If you’re hosting your website on Amazon Web Service, you can advertise your products and services through its native advertising platform seamlessly. It’s one upsell after another without you even realizing it—and you don’t mind because they’re good at what they do.
And if things aren’t meta enough, even when the company momentarily hit the trillion-dollar market cap during intraday training has been reported intensively, despite the closing share price of Amazon not enough to keep on the four-comma figure. The extensive interested in the company is largely due to the hype surrounding it.
What about the Philippines?
If you’re wondering why you should care for Amazon, we’re here to convince you to do so.
Does Amazon deliver to the Philippines? The answer is yes. In fact, you can even order products there and get it in as fast as three days through priority shipping. If you look at the rates, they are pretty consistent elsewhere.
The only problem is that unlike in the US, Amazon customers in the Philippines do not have the free shipping option. You also have to pay import deposit fees for the items priced above $200, or P10,000.
If the item is pretty hard to find here and the price is below P10,000, then you shouldn’t worry about paying import fees. Just worry about the amount of the product and the shipping rates. Local tech website Unbox.ph said they even send your package here via DHL and not through local post office, which means you no longer have to fear government workers with sticky fingers.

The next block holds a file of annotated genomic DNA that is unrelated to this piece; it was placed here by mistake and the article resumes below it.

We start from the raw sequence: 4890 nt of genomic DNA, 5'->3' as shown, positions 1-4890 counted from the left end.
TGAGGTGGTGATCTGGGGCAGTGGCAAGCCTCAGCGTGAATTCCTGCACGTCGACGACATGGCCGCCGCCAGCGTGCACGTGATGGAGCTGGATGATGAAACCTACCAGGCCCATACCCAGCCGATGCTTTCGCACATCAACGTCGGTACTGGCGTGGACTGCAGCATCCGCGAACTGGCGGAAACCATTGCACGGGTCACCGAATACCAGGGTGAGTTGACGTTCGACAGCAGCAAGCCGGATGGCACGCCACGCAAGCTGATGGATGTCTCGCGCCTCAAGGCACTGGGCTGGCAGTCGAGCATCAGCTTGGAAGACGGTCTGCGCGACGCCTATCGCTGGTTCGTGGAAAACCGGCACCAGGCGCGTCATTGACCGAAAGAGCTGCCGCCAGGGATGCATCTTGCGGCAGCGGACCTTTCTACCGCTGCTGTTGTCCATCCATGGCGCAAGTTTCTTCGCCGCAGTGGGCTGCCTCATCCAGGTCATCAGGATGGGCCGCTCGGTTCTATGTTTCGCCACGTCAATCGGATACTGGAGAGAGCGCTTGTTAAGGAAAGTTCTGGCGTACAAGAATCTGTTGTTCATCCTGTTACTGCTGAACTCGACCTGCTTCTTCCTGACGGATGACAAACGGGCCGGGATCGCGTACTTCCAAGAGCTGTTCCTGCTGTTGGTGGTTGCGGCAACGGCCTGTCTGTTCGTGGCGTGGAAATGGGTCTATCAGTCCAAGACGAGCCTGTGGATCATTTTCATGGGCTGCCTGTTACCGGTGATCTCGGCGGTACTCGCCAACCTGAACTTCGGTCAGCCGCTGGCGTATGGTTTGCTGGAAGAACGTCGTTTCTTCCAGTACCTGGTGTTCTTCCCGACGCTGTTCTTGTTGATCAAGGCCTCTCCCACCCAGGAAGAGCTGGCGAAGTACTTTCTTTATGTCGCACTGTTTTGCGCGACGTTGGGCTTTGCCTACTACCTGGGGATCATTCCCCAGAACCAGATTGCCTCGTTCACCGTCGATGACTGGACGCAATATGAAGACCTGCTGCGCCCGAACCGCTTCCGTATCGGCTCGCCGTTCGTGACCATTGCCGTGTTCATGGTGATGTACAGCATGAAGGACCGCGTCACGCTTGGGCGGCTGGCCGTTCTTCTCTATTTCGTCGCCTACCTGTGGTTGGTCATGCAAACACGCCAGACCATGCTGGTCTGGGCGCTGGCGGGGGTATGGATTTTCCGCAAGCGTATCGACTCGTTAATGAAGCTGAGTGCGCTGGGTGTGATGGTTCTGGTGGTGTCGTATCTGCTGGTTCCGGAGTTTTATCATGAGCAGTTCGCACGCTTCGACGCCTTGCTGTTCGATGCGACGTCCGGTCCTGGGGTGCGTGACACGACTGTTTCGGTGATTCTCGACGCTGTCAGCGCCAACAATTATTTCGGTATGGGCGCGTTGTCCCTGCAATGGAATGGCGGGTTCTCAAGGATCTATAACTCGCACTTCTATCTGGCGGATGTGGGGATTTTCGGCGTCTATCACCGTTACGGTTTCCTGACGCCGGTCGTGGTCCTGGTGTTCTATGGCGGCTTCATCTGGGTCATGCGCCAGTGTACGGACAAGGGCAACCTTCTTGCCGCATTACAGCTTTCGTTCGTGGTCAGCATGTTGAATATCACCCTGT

Another reason you should pay attention to Amazon here is the Amazon Prime Video, the company’s streaming platform for movies, shows, and original content. Since 2016, Amazon started offering its Netflix killer all over the world, but its reception here was lukewarm at best.
A few days ago, Globe partnered with Amazon to include the streaming service to its postpaid and home broadband subscribers. Before, potential subscribers to the service would need a credit card just to pay for their Amazon Prime Video access, which creates a great barrier to those who just want to binge watch The Grand Tour or The Man in the High Castle. Now, Globe subscribers can include the payment to their monthly bill.
To make things more exciting, Globe will offer a six-month free trial of Amazon Prime Video to some of its postpaid and home broadband customers. Apart from the access to Amazon Prime, Globe postpaid subscribers will also get Twitch Prime subscription for free. After the trial period, Prime Video subscription starts at P150 per month.
This doesn’t mention yet the availability of products like Kindle and Echo in the Philippines, with the latter allowing you to connect to your apps like Spotify, Google Calendar, and smart devices if you’ve automated your home already. Since the presence of Amazon is increasing in the Philippines, maybe it’s time we make the company notice the potential of the market as ready for the new player.